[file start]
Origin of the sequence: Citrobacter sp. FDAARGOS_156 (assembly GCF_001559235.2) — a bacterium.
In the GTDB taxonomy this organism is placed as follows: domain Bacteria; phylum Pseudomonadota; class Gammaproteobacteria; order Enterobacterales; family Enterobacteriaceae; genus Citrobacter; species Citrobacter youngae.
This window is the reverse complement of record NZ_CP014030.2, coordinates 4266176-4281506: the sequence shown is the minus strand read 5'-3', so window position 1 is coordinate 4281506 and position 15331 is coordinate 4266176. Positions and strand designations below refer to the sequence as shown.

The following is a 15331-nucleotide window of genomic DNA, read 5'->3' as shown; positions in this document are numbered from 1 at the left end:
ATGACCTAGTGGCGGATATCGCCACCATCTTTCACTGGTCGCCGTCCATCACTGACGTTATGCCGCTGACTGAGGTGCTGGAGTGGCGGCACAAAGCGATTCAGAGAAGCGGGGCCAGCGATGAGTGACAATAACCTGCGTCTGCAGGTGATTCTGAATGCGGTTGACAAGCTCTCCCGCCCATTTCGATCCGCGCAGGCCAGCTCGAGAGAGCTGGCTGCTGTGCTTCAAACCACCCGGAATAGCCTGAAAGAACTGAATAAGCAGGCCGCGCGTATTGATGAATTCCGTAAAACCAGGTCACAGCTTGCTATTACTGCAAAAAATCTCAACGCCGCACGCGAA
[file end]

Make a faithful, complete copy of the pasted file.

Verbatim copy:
Origin of the sequence: Citrobacter sp. FDAARGOS_156 (assembly GCF_001559235.2) — a bacterium.
In the GTDB taxonomy this organism is placed as follows: domain Bacteria; phylum Pseudomonadota; class Gammaproteobacteria; order Enterobacterales; family Enterobacteriaceae; genus Citrobacter; species Citrobacter youngae.
This window is the reverse complement of record NZ_CP014030.2, coordinates 4266176-4281506: the sequence shown is the minus strand read 5'-3', so window position 1 is coordinate 4281506 and position 15331 is coordinate 4266176. Positions and strand designations below refer to the sequence as shown.

The following is a 15331-nucleotide window of genomic DNA, read 5'->3' as shown; positions in this document are numbered from 1 at the left end:
ATGACCTAGTGGCGGATATCGCCACCATCTTTCACTGGTCGCCGTCCATCACTGACGTTATGCCGCTGACTGAGGTGCTGGAGTGGCGGCACAAAGCGATTCAGAGAAGCGGGGCCAGCGATGAGTGACAATAACCTGCGTCTGCAGGTGATTCTGAATGCGGTTGACAAGCTCTCCCGCCCATTTCGATCCGCGCAGGCCAGCTCGAGAGAGCTGGCTGCTGTGCTTCAAACCACCCGGAATAGCCTGAAAGAACTGAATAAGCAGGCCGCGCGTATTGATGAATTCCGTAAAACCAGGTCACAGCTTGCTATTACTGCAAAAAATCTCAACGCCGCACGCGAA